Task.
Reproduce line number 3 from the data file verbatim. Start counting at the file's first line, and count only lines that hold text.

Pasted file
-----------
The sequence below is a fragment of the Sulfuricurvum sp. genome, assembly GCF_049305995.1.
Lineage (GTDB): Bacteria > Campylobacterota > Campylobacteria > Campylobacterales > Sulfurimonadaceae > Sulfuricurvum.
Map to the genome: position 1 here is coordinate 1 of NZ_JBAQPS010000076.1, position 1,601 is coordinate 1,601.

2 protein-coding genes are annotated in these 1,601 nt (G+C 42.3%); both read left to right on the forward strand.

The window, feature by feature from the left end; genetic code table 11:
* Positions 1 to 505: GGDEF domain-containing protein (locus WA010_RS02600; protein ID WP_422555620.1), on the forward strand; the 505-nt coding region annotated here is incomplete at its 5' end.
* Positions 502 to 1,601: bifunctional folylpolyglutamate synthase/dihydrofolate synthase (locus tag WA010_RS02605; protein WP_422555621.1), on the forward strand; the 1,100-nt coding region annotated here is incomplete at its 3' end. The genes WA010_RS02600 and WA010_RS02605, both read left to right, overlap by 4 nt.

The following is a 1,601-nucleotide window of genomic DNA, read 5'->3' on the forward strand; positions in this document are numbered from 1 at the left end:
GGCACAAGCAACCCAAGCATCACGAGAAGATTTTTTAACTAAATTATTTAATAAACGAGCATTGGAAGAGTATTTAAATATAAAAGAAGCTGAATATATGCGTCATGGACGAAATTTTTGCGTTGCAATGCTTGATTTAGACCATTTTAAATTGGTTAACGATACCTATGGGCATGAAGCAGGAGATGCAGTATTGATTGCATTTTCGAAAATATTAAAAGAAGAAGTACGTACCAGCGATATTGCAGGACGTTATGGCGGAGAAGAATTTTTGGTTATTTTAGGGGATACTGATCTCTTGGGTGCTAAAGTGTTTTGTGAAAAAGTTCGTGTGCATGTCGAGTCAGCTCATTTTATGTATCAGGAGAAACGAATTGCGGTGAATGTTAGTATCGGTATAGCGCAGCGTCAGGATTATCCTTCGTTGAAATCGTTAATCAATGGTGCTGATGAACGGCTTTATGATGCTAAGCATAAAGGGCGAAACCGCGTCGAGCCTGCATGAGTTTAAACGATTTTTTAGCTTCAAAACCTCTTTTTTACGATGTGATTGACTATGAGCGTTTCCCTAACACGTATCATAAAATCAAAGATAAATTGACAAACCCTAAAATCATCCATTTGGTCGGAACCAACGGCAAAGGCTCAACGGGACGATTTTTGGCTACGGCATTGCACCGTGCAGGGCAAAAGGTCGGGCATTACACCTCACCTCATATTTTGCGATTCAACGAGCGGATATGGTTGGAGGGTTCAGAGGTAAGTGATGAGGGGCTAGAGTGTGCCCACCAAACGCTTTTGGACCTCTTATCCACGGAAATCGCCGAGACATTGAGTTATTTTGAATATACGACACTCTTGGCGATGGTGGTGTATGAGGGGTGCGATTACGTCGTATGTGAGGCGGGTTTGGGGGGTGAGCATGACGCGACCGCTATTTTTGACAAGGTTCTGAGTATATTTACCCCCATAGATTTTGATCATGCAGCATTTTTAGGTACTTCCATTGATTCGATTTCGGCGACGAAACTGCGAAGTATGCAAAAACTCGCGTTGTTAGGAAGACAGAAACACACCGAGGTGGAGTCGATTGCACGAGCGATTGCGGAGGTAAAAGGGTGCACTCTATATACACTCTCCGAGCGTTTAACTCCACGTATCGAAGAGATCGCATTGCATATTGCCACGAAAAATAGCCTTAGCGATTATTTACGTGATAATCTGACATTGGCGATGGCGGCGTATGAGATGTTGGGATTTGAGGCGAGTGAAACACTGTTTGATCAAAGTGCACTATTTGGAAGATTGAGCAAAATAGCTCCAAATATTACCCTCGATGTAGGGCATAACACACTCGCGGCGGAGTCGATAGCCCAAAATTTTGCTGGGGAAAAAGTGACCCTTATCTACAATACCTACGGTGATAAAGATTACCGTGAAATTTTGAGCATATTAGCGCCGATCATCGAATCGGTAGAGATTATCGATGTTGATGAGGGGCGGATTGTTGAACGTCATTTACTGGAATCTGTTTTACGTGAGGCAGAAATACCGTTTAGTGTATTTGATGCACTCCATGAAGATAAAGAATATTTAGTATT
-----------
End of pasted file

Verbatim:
Map to the genome: position 1 here is coordinate 1 of NZ_JBAQPS010000076.1, position 1,601 is coordinate 1,601.